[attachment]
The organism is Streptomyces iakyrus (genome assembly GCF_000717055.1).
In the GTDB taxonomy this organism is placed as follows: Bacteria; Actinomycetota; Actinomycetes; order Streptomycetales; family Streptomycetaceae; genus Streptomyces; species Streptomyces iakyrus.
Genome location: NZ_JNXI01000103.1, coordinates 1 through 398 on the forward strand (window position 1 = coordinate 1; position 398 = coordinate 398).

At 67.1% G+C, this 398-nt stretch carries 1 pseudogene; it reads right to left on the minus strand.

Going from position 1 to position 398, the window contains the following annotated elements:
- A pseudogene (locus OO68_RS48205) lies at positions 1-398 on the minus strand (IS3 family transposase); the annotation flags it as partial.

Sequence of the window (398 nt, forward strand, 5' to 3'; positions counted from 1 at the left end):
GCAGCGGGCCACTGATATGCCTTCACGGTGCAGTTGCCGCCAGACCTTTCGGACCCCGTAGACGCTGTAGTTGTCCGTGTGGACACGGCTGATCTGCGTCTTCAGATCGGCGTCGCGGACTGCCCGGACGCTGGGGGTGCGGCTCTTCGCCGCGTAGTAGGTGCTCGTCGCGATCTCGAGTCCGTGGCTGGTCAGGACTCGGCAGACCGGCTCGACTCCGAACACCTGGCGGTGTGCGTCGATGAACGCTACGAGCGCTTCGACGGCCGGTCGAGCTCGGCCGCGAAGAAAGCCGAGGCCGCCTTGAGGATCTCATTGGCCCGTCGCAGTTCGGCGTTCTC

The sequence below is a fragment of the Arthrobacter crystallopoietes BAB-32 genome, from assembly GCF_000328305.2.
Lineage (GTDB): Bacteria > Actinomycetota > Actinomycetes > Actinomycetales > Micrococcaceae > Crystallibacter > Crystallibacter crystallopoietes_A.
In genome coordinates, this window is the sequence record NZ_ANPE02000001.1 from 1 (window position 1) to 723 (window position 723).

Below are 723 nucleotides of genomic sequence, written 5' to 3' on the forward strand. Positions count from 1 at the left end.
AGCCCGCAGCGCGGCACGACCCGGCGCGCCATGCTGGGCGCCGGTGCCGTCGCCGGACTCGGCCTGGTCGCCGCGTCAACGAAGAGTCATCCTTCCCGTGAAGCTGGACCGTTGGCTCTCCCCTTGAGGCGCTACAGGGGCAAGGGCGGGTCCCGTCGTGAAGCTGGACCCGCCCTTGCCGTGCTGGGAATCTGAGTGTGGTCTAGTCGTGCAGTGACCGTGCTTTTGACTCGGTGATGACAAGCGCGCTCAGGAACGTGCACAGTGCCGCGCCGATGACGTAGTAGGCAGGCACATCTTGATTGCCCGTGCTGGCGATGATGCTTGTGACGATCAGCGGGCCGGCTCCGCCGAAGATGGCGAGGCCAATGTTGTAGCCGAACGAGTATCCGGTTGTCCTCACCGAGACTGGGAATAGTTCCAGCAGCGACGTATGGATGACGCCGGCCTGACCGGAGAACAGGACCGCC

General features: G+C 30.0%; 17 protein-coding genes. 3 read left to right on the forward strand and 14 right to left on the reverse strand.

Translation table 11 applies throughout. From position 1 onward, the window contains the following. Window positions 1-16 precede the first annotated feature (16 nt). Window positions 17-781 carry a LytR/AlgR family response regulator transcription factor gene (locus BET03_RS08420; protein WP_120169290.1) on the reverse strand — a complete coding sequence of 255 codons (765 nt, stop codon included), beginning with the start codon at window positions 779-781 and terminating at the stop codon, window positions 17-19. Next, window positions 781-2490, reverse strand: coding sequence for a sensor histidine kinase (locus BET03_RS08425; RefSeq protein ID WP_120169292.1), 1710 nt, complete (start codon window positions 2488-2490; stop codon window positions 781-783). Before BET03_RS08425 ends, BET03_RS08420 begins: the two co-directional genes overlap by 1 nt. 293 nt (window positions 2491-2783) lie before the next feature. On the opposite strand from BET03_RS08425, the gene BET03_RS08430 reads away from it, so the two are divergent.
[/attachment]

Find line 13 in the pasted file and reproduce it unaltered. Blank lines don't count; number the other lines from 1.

AGCCCGCAGCGCGGCACGACCCGGCGCGCCATGCTGGGCGCCGGTGCCGTCGCCGGACTCGGCCTGGTCGCCGCGTCAACGAAGAGTCATCCTTCCCGTGAAGCTGGACCGTTGGCTCTCCCCTTGAGGCGCTACAGGGGCAAGGGCGGGTCCCGTCGTGAAGCTGGACCCGCCCTTGCCGTGCTGGGAATCTGAGTGTGGTCTAGTCGTGCAGTGACCGTGCTTTTGACTCGGTGATGACAAGCGCGCTCAGGAACGTGCACAGTGCCGCGCCGATGACGTAGTAGGCAGGCACATCTTGATTGCCCGTGCTGGCGATGATGCTTGTGACGATCAGCGGGCCGGCTCCGCCGAAGATGGCGAGGCCAATGTTGTAGCCGAACGAGTATCCGGTTGTCCTCACCGAGACTGGGAATAGTTCCAGCAGCGACGTATGGATGACGCCGGCCTGACCGGAGAACAGGACCGCC